SACRAMENTO, California — California's new corrections chief plans to add training on diversity and leadership for prison employees and to examine what has been effective in other states to change employees' attitudes as he tries to alter a culture that often pits prison guards against inmates and outsiders.
"They (guards) have worked under very difficult situations and we have to figure a way to get them engaged in the rehabilitation process and not just be somebody counting heads," Scott Kernan told The Associated Press in an interview.
He took over as secretary of the Department of Corrections and Rehabilitation last month after starting as a correctional officer himself in 1983. Kernan worked his way up through management at a time when California prisons were so crowded that federal judges eventually set a limit on the inmate population.
Crowded conditions meant a violent atmosphere, few rehabilitation programs and an us-against-them attitude from guards, Kernan said.
"It's just emotional survival. You tend to paint, for example, all inmates with a broad brush of negativity, and I think we've got to change that," he said.
Altering that culture is his top priority as secretary, now that prisons are less crowded and state policymakers are emphasizing inmate rehabilitation, he said.
Kernan, 55, assumed the top post days after the state inspector general said the union that represents most correctional officers is encouraging a code of silence. The report came more than a decade after the department first tried to end a culture in which prison guards protect one another when they witness wrongdoing.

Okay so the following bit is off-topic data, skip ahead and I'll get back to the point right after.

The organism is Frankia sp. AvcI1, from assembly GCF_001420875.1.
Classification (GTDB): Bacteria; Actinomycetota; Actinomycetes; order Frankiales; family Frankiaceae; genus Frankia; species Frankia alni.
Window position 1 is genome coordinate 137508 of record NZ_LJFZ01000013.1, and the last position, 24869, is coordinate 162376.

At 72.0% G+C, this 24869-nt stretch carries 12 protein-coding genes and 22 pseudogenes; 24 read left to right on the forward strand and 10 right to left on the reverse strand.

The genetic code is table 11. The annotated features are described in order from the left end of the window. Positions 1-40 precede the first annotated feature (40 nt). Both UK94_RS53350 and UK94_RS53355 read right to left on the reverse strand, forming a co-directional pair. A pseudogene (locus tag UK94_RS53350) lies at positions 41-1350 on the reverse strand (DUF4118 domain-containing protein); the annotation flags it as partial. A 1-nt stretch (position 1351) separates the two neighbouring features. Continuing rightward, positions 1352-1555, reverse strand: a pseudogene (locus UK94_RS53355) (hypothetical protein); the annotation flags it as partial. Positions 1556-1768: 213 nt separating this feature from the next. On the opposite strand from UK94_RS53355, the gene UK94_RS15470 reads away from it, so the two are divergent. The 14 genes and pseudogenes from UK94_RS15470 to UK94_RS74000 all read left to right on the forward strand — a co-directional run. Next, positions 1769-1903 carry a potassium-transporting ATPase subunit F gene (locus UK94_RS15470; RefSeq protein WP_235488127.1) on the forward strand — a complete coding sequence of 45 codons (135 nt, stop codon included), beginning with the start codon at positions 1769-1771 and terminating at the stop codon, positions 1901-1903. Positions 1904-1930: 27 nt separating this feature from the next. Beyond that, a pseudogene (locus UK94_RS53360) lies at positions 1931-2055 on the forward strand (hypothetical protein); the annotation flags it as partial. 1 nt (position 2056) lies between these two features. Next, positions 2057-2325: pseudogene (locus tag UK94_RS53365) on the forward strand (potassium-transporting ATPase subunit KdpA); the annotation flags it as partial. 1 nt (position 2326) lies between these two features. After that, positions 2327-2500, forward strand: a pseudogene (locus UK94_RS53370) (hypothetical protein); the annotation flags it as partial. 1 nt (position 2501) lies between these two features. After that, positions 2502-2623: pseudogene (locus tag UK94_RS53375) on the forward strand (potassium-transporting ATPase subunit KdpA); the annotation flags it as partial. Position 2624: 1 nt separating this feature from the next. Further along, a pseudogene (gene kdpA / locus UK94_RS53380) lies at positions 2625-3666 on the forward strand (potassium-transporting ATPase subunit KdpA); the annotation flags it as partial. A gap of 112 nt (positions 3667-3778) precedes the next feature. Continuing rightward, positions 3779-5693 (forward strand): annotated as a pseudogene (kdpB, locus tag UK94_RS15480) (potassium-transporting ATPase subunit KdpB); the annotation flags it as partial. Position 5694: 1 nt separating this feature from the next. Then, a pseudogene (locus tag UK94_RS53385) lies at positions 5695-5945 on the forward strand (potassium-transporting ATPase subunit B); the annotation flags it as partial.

It was part of a scathing investigation that found guards at an isolated state prison created a culture of racism and used an alarming amount of force against inmates, among many other problems.
Kernan plans more training for rank-and-file employees, leadership programs for supervisors, and a search for practices that have worked in other states as he tries to change attitudes. He also plans to work more cooperatively with the inspector general's office and inmates' attorneys who filed the class-action lawsuits that largely drive prison policies and led to the federal population cap.
The additional training is patterned after that being offered at High Desert State Prison after the inspector general's report. That includes stress management and diversity classes for all employees and a national executive training class for wardens.
"The more training officers have, the better suited they are to contributing to a better correctional system," said Nichol Gomez-Pryde, spokeswoman for the California Correctional Peace Officers Association. She added that the majority of correctional officers are professionals who take their duty and oath seriously.
However, the union is suing the department and Inspector General Robert Barton over the months-long investigation at High Desert.
Barton alleged the union advised members not to cooperate and otherwise tried to hinder the investigation. The union says the department and inspector general violated employees' rights by requiring them to talk to investigators.
"We are happy to see that the Secretary is taking positive steps in the right direction," Barton said in a statement. "Thus far, Secretary Kernan has indicated a willingness to advance the Governor's vision for a more rehabilitative prison system."
Kernan was the department's undersecretary of operations until Gov. Jerry Brown appointed him to replace departing secretary Jeffrey Beard.